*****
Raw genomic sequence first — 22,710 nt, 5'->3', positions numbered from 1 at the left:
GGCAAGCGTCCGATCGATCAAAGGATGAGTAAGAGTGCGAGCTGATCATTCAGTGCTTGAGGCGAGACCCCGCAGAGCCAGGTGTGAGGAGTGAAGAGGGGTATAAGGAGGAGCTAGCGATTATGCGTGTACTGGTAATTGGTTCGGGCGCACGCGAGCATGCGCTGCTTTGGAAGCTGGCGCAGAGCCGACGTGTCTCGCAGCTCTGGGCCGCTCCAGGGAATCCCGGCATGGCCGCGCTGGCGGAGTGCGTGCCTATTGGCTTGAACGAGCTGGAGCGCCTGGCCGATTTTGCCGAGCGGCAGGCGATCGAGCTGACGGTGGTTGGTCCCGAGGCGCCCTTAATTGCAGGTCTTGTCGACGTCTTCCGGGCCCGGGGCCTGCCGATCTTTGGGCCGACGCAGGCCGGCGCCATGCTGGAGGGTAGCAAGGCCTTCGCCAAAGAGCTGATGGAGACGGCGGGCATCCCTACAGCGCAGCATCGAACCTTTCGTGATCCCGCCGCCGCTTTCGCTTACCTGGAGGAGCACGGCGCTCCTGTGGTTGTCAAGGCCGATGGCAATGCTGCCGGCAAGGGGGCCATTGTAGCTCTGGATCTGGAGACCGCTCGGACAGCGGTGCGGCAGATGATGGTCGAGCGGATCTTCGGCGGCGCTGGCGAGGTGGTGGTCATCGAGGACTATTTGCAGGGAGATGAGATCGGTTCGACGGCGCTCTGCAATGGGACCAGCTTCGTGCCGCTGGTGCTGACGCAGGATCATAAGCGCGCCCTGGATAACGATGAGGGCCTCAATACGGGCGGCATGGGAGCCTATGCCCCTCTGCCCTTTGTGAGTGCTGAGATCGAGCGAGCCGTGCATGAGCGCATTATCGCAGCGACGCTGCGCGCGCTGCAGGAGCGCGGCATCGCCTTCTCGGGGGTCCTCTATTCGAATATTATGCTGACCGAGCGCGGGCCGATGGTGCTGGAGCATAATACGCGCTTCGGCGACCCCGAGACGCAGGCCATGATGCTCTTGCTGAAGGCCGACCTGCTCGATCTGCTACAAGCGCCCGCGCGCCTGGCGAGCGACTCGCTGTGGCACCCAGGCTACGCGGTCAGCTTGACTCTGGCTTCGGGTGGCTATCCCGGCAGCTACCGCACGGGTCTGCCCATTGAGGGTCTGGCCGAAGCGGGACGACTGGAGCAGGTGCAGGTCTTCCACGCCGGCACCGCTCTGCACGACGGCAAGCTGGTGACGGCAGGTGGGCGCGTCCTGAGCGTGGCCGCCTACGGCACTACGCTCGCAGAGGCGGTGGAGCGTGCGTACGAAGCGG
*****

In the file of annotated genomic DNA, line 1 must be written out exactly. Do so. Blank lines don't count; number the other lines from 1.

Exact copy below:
Raw genomic sequence first — 22,710 nt, 5'->3', positions numbered from 1 at the left: